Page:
This year, on her first day of summer camp, she was trepidatious about going. Although she has attended this particular camp before, her classroom has shifted this year since she has been bumped into a new age group. She had new counselors and many of the children are new to her as well. She woke up on that first camp morning with a stomach ache and complained that her legs and throat hurt. I knew what was going on: she was scared to go to camp. And so I called her father and let him know that our child was feeling tender and asked him if he could meet us at drop-off to give our daughter some extra support. He readily agreed.
When we arrived at camp my daughter hid behind me and refused to make eye contact with anyone. When she saw her dad, she ran immediately into his arms. The three of us found her cubby and put away her backpack before we went into the classroom to settle her in. Just two other children had yet arrived and our daughter knew neither one. She refused to sit down at the table where they were drawing on a large sheet of white paper. The teacher tried to encourage her to join the others but our daughter’s super-selective hearing screened out everything that was coming out of the unfamiliar adult’s mouth. Within a few minutes her mood shifted, however, and she was ready to let us go.
At the end of the day, I picked her up and brought her to her dad’s for a play date, for that is what they mostly have together: play dates. And most of the time they go well. They play board games and watch movies, eat peanut butter and jelly sandwiches and whip up smoothies. It’s all good and it’s all fun. And when she comes back home, where we live our more workaday life together, she often gets bored and wonders why our home is so different, so much less a playhouse and so much more of a workaday house.
I try not to take her complaints personally, try not to feel cast into the binary role of boring parent in opposition to her father. When she asks me what she should do when she gets bored I point to the backyard and suggest she spend some time outside. She slides on her flip flips and lets herself out, finds a plastic shovel and begins to dig up the dirt in her rock garden. When I’m done with my current set of chores, I go out to be with her, toting two buckets of water and a scrub brush. “Let’s wash and rinse your rocks,” I say, watching her face break into an exuberant, surprised smile. We proceed to wash every last one of them. There are, literally, hundreds: striped, pink, oval, heart-shaped. “My favorites are the obsidians,” she tells me, putting some small black rocks with sharp crystalline edges in a row along a low rock wall. She turns to me and hangs her soft arms around my neck and squeezes. “Momma, I love you,” she says, and I know that what she is really saying is that she appreciates the time I am devoting expressly to her, to an activity she loves. Before long I feel the need to go back inside to start preparing our dinner and feel badly that my daughter will be left again on her own. But it’s better now, easier. She is happier after spending some time doing something that she loves with me and I am happier and more relaxed too.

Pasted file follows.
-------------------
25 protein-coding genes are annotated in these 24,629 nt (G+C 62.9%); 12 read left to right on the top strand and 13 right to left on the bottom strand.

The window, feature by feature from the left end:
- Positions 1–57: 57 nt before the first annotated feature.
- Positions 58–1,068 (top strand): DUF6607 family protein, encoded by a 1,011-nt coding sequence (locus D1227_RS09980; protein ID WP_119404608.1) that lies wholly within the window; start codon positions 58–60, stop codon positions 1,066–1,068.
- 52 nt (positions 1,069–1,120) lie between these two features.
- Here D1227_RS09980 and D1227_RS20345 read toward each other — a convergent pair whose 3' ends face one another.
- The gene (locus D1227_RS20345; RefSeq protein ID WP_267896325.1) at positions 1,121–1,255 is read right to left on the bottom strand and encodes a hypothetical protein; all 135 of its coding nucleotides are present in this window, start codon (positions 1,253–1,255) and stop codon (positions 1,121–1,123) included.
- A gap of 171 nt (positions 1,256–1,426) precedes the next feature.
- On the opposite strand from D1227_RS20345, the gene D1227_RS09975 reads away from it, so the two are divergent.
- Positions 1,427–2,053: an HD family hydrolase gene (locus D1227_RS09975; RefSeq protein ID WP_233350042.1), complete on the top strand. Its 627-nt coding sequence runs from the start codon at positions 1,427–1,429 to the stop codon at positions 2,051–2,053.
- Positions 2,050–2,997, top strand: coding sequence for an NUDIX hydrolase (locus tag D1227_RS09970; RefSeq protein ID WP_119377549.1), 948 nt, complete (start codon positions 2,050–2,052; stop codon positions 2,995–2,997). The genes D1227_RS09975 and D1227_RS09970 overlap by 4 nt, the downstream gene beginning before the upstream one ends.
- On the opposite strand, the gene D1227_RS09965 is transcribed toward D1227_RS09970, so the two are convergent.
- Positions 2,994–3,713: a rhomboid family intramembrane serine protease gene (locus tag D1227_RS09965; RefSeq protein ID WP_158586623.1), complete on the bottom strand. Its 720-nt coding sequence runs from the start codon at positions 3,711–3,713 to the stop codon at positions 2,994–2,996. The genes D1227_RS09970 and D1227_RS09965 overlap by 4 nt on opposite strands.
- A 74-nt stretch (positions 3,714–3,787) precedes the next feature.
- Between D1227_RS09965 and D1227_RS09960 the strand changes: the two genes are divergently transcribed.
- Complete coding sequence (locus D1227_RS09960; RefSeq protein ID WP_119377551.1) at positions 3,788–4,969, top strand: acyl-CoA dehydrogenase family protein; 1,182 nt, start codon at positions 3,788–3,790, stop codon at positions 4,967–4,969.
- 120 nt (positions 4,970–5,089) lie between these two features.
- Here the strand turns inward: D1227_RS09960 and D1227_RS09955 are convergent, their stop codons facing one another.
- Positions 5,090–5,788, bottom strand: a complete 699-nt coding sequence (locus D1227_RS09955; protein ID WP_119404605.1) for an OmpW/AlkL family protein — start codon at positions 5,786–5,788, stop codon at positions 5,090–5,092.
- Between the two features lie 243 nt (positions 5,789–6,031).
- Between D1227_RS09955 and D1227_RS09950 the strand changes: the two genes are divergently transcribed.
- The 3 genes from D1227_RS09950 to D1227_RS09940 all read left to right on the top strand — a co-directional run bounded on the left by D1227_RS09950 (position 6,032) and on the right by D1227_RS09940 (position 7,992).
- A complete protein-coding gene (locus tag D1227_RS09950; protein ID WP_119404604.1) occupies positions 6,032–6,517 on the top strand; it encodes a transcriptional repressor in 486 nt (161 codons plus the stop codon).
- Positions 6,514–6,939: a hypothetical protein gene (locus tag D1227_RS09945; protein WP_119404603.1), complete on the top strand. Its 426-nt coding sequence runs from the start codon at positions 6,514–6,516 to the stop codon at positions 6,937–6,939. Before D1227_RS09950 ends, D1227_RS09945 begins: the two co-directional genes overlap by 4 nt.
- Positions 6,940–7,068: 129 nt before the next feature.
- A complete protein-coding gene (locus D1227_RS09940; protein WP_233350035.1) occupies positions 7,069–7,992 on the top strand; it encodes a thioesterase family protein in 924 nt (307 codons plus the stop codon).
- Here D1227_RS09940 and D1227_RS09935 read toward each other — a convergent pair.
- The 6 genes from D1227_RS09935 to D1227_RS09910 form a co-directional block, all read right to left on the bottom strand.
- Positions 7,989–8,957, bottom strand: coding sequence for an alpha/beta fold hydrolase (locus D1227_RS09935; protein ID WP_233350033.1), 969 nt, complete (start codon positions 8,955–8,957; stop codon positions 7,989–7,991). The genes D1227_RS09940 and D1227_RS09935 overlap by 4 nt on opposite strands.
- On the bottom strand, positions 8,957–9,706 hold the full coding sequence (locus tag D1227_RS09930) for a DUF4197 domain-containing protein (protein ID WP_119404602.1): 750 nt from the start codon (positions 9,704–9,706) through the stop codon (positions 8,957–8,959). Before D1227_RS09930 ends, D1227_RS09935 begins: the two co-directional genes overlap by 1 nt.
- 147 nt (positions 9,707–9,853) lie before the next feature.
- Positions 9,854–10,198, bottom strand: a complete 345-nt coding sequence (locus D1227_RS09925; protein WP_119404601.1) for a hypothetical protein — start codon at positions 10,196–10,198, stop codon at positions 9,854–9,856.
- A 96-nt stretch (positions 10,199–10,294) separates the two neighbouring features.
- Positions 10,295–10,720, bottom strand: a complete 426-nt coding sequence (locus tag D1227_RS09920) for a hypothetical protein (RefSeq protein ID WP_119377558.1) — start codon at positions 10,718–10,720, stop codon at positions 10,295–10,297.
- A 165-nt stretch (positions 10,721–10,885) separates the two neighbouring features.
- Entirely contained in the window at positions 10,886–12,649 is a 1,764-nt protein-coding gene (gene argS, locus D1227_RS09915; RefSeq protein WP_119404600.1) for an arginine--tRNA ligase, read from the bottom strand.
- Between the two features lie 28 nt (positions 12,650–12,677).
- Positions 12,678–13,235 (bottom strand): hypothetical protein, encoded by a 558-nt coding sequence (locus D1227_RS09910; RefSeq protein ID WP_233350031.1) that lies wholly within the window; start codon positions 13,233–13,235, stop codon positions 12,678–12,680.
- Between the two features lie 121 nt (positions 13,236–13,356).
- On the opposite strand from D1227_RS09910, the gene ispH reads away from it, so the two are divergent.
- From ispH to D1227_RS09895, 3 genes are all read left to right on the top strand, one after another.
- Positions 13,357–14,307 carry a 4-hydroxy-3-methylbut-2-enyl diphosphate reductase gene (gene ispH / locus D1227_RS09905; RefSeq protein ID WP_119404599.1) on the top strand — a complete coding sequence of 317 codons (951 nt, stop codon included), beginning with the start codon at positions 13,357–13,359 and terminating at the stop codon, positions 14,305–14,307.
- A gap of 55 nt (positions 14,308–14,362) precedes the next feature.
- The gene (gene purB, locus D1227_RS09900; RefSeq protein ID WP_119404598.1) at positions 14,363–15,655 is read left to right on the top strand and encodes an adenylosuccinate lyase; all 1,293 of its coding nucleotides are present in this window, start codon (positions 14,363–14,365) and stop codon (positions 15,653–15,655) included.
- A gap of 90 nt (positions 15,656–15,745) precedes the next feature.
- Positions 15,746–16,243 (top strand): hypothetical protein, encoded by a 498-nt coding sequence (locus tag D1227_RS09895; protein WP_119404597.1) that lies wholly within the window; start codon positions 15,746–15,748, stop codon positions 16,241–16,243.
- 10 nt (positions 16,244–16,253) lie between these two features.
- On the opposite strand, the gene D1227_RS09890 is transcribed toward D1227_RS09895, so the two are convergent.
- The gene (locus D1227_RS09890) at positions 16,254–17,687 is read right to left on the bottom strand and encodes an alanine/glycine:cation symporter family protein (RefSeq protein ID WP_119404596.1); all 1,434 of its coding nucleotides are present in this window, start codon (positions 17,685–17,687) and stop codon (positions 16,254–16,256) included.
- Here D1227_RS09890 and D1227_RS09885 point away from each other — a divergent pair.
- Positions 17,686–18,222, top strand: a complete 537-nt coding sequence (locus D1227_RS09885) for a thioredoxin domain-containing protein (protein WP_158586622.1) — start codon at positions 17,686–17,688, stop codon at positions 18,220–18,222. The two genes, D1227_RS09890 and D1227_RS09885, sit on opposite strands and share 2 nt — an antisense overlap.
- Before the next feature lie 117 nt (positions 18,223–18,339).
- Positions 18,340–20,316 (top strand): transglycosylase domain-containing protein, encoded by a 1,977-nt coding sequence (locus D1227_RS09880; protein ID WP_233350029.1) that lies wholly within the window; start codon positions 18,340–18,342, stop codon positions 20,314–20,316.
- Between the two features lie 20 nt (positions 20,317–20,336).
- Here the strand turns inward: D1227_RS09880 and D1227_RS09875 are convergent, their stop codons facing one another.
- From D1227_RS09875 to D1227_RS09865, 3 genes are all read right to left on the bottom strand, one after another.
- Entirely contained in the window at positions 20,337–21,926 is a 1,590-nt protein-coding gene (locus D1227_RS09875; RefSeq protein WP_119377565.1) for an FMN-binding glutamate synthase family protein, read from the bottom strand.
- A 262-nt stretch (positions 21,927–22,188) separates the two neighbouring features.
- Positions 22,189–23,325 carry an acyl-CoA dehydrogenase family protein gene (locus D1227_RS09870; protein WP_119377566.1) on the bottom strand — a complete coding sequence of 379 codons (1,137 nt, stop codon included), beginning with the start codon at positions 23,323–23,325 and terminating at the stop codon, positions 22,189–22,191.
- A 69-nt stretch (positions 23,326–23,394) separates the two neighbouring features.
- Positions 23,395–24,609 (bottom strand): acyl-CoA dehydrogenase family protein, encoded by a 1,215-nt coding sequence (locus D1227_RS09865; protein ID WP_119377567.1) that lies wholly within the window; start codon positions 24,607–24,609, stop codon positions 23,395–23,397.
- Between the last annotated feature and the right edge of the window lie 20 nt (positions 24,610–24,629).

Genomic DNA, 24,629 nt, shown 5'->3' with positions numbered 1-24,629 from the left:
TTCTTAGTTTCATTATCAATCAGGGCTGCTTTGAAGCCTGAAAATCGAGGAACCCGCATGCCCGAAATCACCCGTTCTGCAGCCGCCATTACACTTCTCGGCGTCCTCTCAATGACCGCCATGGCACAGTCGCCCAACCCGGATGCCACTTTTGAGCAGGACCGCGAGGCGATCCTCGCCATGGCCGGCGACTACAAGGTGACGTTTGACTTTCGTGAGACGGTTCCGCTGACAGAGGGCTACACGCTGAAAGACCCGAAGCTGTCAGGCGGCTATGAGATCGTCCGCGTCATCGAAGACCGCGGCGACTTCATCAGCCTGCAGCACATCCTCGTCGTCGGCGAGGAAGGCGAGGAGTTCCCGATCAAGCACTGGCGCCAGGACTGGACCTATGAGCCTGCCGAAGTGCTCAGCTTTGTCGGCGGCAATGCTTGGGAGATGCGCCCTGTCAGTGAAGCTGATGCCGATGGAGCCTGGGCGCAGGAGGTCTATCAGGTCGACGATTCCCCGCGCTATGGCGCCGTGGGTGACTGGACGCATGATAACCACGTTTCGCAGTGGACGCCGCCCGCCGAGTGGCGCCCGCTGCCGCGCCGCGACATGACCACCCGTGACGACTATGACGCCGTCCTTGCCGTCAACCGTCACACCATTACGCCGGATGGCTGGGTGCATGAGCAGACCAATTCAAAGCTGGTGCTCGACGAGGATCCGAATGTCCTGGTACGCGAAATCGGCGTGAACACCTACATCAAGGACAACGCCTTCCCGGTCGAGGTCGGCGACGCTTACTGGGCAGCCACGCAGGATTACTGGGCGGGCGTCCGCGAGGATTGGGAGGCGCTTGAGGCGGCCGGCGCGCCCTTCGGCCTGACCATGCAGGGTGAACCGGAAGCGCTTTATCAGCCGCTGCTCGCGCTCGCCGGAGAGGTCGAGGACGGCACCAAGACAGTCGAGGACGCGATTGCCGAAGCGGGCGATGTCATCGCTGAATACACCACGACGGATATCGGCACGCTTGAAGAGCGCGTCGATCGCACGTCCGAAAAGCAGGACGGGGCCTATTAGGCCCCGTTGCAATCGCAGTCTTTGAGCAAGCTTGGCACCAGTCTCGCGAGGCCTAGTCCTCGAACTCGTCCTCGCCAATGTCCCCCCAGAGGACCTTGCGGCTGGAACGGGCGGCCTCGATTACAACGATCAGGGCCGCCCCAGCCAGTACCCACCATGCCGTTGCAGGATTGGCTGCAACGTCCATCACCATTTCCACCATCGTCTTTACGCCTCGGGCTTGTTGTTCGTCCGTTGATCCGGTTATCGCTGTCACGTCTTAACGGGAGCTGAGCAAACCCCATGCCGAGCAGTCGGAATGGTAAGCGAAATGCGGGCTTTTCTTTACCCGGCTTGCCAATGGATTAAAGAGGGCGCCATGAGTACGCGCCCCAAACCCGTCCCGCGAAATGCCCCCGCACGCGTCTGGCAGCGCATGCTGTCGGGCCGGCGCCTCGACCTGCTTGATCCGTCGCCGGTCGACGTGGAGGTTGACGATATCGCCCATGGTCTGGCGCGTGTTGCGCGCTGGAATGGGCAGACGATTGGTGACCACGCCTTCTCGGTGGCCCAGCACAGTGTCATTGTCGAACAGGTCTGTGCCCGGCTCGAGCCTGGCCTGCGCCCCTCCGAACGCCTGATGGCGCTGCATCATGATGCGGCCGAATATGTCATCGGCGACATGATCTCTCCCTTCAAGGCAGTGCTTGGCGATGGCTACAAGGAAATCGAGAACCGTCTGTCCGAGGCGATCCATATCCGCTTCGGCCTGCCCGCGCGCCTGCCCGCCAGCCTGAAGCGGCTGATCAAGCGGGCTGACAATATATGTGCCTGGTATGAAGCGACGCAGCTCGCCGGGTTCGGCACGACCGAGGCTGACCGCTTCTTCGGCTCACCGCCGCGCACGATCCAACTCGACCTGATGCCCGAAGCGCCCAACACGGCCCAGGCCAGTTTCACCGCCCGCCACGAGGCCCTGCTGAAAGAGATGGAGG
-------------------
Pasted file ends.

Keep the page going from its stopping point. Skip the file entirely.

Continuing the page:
Sometimes it’s hard for me to be the day-to-day parent rather than the play parent. And it’s impossible for a six-year-old to understand why one household is so different than the other when they used to be folded together fairly seamlessly. I, too, have a hard time understanding sometimes what has happened to our family and why. But I can say one thing: what we have, in both places, is good. What we have in both homes is true to each of our daughter’s parents. She will learn who her parents are through the activities each of us share with her, whether or not she finds them compelling. I know I run the risk—already feel it—of being the less interesting parent, the one with a prosaic rather than poetic bent. All I can promise, mostly to myself, is that I will do more rock washing, rain dances, and gardening to balance out the homework, laundry, and dishes. It’s not perfect but it’s what we have. And, at the end of the day, what we have mostly is each other, as we fall together into bed, tired from the day.